The controversies nagging the handling of the the second wave of the pandemic have triggered 'letter wars'.
As face to face meetings are limited and there are no sessions of Parliament and assemblies, letters are gaining prominence in political discourse.
These harshly worded letters are critical of the government, but are meant more for public consumption than for response from the high authorities to whom it is addressed.
A majority of such letters are addressed to the Prime Minister Narendra Modi and are released to the public even before the PM gets the time to go through them.
Congress president Sonia Gandhi and CPM general secretary Sitharam Yechury are among the key opposition leaders to resort to letters.
Unlike several prime ministers who replied to every letter received from MPs and heads of political parties before the internet era, Modi has been reluctant to indulge in replying directly to these open letters.
He does not believe such courtesies are needed when the intention is to publicly smear his office with accusations of failure and arrogance.
If critical letters received at least a formal acknowledgement from Modi's office during the earlier days of his prime ministership, now they are officially ignored.
But either Modi himself or trusted aides read these letters, especially from the Congress leadership and state chief ministers.
The official line is that Modi should not seem to be answerable to his political critics. There are different ways of dealing with the open letters. One is to outrightly ignore them. This is what happens to letters from opposition leaders and MPs.
Second is to deploy a minister to reply. This is what happened when Manmohan Singh wrote a politely worded yet firm letter on Covid management failures and how to rectify them.
The prime minister's office asked Health Minister Harsh Vardhan to respond in detail and to criticise the negative attitude of the Congress.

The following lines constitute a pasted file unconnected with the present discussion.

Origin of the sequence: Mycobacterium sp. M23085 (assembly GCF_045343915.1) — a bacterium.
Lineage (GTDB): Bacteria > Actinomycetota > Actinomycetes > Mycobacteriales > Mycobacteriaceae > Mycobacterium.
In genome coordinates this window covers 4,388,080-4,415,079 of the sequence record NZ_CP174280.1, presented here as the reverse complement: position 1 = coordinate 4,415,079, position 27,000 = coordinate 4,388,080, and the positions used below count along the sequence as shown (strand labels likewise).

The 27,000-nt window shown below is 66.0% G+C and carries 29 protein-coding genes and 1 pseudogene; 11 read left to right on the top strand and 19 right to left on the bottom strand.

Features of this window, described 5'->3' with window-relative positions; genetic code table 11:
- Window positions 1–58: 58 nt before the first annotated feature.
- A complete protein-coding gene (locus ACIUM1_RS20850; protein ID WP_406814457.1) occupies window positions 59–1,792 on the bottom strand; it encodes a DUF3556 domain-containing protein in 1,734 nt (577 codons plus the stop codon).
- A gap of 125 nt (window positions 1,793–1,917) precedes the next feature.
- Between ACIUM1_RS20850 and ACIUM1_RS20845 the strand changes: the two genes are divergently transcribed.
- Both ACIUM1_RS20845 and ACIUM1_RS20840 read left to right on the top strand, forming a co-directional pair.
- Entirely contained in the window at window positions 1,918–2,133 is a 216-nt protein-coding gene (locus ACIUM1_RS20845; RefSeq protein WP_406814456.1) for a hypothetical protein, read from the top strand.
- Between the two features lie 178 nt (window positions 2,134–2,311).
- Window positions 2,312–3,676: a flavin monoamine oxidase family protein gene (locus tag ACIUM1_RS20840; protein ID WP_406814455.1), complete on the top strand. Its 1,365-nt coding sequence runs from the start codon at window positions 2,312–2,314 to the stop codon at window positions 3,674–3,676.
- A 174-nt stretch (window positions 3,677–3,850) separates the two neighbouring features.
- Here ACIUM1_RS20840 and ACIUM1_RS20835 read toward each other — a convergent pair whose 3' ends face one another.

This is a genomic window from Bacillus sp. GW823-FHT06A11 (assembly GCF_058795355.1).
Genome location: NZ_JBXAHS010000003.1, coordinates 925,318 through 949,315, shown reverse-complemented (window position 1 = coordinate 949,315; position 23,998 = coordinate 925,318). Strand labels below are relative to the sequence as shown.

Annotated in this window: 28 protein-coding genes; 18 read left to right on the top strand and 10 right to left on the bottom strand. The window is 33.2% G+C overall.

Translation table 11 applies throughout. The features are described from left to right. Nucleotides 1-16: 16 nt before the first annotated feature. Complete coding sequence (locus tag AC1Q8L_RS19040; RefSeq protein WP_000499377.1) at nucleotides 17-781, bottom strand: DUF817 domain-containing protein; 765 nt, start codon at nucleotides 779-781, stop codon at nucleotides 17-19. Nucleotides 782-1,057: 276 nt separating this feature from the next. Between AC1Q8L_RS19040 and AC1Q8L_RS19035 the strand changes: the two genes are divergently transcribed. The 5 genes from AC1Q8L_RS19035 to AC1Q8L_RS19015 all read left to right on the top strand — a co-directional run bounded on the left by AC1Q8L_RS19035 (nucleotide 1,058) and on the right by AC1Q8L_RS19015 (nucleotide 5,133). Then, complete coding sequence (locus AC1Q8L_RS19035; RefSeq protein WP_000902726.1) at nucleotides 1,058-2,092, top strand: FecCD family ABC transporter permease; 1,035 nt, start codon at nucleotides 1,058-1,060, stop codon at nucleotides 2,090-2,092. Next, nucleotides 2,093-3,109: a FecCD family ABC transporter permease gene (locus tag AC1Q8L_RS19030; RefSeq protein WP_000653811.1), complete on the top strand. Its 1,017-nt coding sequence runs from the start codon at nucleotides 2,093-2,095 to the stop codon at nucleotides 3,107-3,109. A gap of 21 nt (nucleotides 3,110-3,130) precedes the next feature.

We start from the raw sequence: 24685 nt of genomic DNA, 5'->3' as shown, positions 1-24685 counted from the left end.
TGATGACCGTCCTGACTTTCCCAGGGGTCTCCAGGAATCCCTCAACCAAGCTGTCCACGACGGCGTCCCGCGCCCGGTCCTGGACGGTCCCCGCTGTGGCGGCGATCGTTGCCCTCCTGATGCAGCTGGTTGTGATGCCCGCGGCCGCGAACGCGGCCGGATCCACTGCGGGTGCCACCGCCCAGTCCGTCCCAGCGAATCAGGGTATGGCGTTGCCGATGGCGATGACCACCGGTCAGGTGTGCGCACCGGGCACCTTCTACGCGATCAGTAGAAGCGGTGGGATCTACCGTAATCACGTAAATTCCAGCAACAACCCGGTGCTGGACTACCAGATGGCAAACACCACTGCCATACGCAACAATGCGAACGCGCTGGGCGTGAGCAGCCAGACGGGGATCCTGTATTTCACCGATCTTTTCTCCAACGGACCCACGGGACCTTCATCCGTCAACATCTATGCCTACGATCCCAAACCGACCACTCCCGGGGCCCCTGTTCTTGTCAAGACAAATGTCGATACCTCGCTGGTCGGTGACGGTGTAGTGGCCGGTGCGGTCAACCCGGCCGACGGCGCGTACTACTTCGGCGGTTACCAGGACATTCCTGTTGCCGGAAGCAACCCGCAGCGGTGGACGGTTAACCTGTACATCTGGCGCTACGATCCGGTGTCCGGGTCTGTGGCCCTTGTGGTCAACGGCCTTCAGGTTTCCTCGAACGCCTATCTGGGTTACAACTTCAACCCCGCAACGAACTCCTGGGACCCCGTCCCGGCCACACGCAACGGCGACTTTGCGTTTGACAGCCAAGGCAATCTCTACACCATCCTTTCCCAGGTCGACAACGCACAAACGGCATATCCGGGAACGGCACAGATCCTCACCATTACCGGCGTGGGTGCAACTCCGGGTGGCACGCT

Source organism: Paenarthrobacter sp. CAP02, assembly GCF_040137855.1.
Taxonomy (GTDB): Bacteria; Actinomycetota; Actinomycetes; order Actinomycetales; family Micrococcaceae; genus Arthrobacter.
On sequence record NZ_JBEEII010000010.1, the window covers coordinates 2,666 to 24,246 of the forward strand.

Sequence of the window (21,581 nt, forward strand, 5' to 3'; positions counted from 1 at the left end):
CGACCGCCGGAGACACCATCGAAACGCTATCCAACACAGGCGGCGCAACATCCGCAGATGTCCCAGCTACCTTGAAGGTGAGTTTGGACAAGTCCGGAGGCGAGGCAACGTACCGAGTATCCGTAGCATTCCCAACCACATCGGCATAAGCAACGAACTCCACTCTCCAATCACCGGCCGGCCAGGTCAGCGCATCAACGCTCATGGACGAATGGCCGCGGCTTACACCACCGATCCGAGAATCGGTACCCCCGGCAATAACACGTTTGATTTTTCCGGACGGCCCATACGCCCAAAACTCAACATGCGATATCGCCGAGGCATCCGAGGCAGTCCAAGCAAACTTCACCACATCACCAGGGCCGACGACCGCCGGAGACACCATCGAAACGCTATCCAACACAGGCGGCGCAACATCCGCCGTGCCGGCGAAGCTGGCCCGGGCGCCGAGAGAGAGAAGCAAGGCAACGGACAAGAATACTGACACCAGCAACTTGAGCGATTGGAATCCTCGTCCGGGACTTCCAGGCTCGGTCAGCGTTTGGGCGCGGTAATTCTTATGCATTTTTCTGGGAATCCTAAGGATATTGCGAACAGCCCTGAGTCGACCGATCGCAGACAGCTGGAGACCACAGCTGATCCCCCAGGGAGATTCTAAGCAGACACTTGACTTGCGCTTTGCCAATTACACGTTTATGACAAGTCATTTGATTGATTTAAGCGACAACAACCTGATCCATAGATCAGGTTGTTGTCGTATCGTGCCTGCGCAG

But when another former prime minister H D Devegowda wrote his suggestions, Modi called him and discussed the letter. It was seen as a snub to Singh.
The latest open letter writer is by West Bengal Chief Minister Mamata Banerjee, demanding tax exemption for medical imports.
Modi entrusted finance minister Nirmala Sitharaman to write an open letter refuting Mamata's charges.
But Mamata was not in agreement. Since she did not want to respond to the finance minister, she asked firebrand Trinamool Congress MP Mahua Moitra to continue the argument.
The third option used by Modi is to pick a suitable occasion to reply to criticisms through a speech.
He would either use a political rally or an address to BJP workers to rebut the charges and attack the opposition for its “irresponsibility, false narratives and opportunism”.
The propaganda unit of the party, which itself is now a bit defensive, would amplify Modi's remarks through traditional and social media. However, Modi normally avoids such political rhetoric in his monthly Hindi radio broadcast Mann Ki Baat, preferring more positivity.
But the danger for any ruling party is when its own senior leaders start writing open critical letters.
This is what happened in Uttar Pradesh. Union Labour Minister and eight--term Lok Sabha member Santosh Gangwar has written a sharp letter to Chief Minister Yogi Adityanath on oxygen shortage and unresponsive bureaucracy in his constituency Bareilly.
Adityanath is another leader who refuses to respond to letters and critics, most prominent among whom is Congress general secretary Priyanka Gandhi Vadra.
As the pandemic situation worsens, the growing feeling is those in power have to either respond with action or allay concerns.